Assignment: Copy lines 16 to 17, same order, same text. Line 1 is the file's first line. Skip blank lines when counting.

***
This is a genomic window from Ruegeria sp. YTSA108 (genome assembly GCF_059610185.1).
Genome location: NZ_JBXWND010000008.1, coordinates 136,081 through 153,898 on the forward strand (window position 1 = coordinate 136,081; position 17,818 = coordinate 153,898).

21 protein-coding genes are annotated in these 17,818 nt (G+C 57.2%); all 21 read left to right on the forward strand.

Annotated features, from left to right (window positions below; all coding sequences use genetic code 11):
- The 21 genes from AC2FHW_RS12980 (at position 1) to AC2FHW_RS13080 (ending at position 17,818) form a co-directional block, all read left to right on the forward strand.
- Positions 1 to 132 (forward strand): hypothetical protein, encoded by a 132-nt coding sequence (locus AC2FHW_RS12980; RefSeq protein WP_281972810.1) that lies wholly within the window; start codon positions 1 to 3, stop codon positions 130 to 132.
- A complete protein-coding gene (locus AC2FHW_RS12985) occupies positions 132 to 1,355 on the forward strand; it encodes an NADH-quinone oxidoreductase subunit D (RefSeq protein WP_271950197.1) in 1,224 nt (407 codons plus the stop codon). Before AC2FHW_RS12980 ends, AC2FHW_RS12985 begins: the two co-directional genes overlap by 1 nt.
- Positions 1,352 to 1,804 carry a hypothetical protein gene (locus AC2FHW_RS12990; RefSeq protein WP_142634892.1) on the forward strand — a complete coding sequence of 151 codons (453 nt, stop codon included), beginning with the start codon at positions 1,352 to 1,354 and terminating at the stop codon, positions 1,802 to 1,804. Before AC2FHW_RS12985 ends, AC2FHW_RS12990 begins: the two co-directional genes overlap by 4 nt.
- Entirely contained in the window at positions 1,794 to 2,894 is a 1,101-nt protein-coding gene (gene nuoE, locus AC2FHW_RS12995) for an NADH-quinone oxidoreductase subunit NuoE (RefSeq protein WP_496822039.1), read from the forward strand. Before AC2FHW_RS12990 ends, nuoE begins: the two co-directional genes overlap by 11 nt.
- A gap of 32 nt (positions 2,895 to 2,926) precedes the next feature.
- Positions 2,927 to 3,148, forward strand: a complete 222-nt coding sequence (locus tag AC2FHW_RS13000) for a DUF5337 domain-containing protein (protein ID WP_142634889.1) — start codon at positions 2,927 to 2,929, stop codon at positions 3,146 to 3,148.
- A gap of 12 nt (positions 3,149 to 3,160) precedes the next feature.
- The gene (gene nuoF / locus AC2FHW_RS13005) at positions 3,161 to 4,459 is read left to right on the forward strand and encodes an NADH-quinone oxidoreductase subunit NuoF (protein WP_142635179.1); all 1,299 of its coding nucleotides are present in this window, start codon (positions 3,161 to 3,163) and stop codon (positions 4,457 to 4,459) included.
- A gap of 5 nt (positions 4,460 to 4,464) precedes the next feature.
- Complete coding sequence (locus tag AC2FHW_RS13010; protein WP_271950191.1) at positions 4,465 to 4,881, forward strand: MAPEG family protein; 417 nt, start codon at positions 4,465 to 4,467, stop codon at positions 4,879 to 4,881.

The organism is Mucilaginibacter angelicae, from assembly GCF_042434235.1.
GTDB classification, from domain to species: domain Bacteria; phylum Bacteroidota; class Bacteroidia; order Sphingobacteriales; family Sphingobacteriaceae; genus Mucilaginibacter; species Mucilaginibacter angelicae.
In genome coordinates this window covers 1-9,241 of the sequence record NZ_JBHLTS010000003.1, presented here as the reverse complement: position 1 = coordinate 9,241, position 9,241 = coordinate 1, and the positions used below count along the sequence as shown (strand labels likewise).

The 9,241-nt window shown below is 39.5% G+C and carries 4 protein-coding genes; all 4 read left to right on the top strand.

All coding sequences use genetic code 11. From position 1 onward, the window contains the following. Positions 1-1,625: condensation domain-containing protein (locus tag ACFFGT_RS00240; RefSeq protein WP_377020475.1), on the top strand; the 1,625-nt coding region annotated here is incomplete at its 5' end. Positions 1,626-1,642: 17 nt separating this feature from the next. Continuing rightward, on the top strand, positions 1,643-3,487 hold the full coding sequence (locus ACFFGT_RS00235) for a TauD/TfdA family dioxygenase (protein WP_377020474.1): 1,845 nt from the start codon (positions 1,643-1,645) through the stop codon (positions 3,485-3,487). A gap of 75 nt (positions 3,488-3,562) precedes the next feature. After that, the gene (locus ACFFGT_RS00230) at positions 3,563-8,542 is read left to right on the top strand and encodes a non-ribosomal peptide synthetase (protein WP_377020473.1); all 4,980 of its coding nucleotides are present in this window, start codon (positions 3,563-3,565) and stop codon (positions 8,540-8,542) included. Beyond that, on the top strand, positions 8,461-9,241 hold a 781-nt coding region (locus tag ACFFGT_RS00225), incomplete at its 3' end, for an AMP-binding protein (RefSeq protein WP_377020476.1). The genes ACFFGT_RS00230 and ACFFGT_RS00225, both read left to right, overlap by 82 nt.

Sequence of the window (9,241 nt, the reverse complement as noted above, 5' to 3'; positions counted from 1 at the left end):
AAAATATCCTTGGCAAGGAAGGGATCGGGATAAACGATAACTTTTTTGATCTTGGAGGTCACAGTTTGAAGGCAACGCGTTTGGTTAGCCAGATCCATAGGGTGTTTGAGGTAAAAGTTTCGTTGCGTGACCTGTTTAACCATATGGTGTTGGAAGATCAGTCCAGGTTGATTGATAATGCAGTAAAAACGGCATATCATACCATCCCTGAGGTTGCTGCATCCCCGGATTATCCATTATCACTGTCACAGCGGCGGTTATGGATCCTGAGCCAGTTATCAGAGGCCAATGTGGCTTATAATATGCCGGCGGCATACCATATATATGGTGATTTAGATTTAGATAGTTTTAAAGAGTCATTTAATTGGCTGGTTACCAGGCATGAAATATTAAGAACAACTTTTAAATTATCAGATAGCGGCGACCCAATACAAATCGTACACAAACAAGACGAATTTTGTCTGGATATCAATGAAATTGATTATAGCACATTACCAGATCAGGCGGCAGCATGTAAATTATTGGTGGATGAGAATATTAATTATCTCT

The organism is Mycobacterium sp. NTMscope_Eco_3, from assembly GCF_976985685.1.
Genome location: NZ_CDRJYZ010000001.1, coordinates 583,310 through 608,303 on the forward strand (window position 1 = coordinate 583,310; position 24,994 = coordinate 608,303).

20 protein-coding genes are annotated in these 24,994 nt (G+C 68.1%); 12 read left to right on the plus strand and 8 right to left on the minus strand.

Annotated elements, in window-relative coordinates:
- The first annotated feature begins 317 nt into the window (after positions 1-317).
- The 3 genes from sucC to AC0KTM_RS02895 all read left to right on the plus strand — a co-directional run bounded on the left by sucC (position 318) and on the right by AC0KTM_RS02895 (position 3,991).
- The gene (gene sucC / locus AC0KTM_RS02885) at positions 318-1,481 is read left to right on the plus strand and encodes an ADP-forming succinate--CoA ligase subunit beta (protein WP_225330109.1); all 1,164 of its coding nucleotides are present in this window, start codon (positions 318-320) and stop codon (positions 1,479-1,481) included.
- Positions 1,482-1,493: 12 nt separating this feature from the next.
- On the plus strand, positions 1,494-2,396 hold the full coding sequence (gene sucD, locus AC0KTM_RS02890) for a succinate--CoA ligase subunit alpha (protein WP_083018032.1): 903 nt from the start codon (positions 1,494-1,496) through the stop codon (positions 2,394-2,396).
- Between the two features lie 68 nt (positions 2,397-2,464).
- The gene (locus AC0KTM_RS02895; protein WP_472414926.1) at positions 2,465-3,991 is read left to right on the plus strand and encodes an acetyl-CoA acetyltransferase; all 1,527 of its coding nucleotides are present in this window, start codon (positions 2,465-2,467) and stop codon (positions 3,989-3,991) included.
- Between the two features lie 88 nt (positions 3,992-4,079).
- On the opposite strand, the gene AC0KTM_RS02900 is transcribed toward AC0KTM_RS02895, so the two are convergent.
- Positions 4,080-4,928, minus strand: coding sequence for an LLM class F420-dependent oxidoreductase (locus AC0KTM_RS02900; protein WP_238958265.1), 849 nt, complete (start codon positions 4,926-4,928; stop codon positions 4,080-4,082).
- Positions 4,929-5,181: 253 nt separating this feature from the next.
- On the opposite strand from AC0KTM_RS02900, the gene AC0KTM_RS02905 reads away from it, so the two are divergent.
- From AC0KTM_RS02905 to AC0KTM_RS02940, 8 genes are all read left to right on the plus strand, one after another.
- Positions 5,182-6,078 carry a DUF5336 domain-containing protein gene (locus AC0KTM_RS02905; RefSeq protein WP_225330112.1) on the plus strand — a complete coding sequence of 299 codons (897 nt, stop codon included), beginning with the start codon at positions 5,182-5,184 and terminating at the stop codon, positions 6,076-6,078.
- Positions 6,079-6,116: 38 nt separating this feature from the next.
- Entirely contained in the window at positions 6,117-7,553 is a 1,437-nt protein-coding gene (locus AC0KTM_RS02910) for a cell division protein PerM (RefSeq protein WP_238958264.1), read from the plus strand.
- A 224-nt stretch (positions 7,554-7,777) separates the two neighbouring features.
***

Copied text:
The organism is Mucilaginibacter angelicae, from assembly GCF_042434235.1.
GTDB classification, from domain to species: domain Bacteria; phylum Bacteroidota; class Bacteroidia; order Sphingobacteriales; family Sphingobacteriaceae; genus Mucilaginibacter; species Mucilaginibacter angelicae.